AOSIS Proposal for KP Survival and New en Protocol – Final

But there are some technical elements of the proposal that China has never expressed support for:

(a) AOSIS wants peak global emissions by 2015. China is not ready to talk about peak emissions other than to say, as Su Wei said yesterday, “We hope that the peak year will come soon.” The G-77 expressed concern over peak emission requirements in the Danish text, which put peak emissions in the 2010-2020 range. The G-77’s position is that emissions from developed countries are already projected to peak in the next 10 years, so a global emissions peak in the same time period means the burden falls to developing countries, while for developed countries it’d be business as usual. AOSIS will struggle to gain support for this, except maybe from developed countries.

(b) AOSIS has held onto Tuvalu’s limit of 1.5 degree temperature rise and 350 ppm maximum for atmospheric CO2 concentration. China has expressed support for a 2 degree maximum and has never supported 350 ppm.

The main question is whether China will view the proposal as a threat to the Kyoto Protocol, despite clear statements from AOSIS that it strengthens the KP. It’s possible China won’t support any protocol coming out of the AWG-LCA, no matter what it looks like. China thinks every issue can be addressed within the AWG-KP. This is reflected in the BASIC text, which would put an end to the AWG-LCA within six months.

Vice Minister He did have a few points to make regarding the small island states. First, in response to China’s reaction to the Tuvalu and AOSIS proposals, he diplomatically avoided specifics but did say, “We [small island states and China] may not see eye to eye on some specific aspects. However, developing countries as a whole have the same view. The key to success is for developed countries to deliver. It’s time to deliver.” With these strong words, he continued to express China’s support of small island states, which he noted are the most vulnerable to climate change.

Fielding the question again as to what his reaction to US special envoy Todd Stern said with regards to no financing money for China, Vice Minister He was “shocked” by Stern’s statement and called it “lacking common sense or completely irresponsible,” reiterating what Vice Minister Yu Qingtai said the other day: absolutely, financing should first go to the small island states. He then reacted to another reporter’s question asking what he thought of the EU’s pledge today to commit $3 billion USD to a short-term climate fund by saying that this amount is not enough. “Ten billion is not enough,” the Vice Minister rebuffed. It is commendable that China is taking such an active role in trying to secure adequate financing to assist small island states in adapting to the consequences of climate change, outspokenly foregoing their piece of the pie in favor of small island states.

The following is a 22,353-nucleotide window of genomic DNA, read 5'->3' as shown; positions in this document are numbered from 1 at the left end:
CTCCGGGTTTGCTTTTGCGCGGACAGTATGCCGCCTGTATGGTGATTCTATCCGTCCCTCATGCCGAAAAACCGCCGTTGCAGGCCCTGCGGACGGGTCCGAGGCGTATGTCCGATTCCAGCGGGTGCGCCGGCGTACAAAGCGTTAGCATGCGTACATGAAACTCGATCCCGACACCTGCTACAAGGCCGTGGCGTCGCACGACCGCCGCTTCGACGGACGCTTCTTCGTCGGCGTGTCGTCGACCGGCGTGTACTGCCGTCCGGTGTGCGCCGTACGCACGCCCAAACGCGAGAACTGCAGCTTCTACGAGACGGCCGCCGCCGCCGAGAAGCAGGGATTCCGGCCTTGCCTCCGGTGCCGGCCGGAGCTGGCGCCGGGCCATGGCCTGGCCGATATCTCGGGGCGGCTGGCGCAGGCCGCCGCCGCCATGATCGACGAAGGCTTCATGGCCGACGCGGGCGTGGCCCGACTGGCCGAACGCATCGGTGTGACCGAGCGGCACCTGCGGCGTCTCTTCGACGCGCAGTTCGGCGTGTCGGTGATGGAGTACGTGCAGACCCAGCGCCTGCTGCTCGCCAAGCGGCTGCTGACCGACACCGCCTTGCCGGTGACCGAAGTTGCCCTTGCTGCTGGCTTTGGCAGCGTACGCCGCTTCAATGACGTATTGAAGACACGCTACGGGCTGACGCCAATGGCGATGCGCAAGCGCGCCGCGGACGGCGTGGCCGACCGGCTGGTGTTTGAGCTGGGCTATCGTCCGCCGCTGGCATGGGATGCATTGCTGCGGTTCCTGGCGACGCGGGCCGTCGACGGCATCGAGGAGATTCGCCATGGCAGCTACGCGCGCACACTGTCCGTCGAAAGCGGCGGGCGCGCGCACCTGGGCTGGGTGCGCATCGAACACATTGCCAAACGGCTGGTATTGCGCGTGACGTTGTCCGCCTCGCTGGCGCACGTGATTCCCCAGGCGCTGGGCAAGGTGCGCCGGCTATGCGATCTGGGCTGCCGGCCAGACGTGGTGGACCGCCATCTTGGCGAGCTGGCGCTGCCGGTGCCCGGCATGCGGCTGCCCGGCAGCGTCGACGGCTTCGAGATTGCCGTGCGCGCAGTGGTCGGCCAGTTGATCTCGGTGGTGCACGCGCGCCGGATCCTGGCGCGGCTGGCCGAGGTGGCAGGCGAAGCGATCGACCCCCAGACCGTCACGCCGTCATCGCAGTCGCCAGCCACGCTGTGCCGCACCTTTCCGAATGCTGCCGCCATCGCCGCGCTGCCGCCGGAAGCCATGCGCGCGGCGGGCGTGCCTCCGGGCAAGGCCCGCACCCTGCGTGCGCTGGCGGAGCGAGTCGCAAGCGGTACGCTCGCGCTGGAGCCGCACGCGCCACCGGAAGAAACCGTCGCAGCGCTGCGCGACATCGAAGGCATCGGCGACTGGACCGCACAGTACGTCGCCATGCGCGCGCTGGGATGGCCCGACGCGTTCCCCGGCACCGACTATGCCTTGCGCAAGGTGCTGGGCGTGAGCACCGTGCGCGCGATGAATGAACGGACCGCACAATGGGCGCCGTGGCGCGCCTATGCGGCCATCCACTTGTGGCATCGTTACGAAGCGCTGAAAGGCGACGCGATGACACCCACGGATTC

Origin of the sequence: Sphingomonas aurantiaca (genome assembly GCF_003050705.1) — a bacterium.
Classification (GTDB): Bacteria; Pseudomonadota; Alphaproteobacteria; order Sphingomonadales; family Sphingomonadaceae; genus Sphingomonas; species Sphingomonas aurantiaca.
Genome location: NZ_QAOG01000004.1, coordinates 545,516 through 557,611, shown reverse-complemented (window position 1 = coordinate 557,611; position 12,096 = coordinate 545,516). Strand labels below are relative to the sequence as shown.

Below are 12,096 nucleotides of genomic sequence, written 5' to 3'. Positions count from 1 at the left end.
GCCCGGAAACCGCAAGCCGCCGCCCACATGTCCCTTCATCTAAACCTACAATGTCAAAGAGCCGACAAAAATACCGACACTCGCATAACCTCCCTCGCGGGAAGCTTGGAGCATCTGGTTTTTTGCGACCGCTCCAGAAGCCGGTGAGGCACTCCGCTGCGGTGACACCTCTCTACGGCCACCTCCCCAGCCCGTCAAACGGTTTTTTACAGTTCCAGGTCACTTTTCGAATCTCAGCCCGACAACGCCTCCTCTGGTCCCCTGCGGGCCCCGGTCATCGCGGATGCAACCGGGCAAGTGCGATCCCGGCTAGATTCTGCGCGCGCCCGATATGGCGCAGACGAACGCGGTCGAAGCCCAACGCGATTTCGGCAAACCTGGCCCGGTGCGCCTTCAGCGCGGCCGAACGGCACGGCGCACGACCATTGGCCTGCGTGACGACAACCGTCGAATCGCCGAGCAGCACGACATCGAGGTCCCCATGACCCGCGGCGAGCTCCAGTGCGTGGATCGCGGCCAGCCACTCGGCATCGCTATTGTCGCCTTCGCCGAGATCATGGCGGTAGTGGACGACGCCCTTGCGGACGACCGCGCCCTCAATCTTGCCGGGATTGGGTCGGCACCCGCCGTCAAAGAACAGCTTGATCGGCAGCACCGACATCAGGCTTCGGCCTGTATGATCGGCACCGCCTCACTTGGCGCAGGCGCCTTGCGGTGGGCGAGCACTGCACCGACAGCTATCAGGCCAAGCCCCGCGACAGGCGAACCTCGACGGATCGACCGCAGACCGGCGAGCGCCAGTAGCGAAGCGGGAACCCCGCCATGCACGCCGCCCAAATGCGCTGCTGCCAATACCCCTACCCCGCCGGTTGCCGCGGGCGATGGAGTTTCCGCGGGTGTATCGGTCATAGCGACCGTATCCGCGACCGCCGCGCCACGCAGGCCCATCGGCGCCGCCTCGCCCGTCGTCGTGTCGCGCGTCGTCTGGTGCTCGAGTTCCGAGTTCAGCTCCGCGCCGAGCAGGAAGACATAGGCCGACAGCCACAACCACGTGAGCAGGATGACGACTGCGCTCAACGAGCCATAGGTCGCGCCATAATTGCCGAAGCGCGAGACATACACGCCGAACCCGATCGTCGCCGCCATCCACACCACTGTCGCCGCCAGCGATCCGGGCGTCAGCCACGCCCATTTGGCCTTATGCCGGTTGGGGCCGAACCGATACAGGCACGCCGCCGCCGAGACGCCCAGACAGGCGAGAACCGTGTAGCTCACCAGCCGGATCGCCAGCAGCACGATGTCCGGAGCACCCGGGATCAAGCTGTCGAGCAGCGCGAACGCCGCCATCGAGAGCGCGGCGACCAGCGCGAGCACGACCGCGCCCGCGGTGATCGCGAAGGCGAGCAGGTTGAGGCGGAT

When we asked a colleague who has been working closely with Islands First (an organization that works closely with the UN missions of small island states and that has been assisting many of their delegations here), what he thought of Vice Minister He’s statements, his reaction was quite surprising. “For the islands, it’s not about the money,” he told us. As Tuvalu negotiator Ian Fry said Wednesday, it becomes a question of national existence for these island states. All of the billions and trillions in the world won’t do a darn thing if your country is drowning or, worse yet, no longer exists. For the small islands, the focus should be on drastic emission reductions and not a price tag for their existence.

It’s a fair point to which we haven’t yet heard an adequate response.

‘Team China’ is sad to say goodbye to Christopher Kieran tomorrow, but we’ll pick up after a short respite this weekend.

Note from Julian: Thank you so much, Chris! Safe travels and good luck!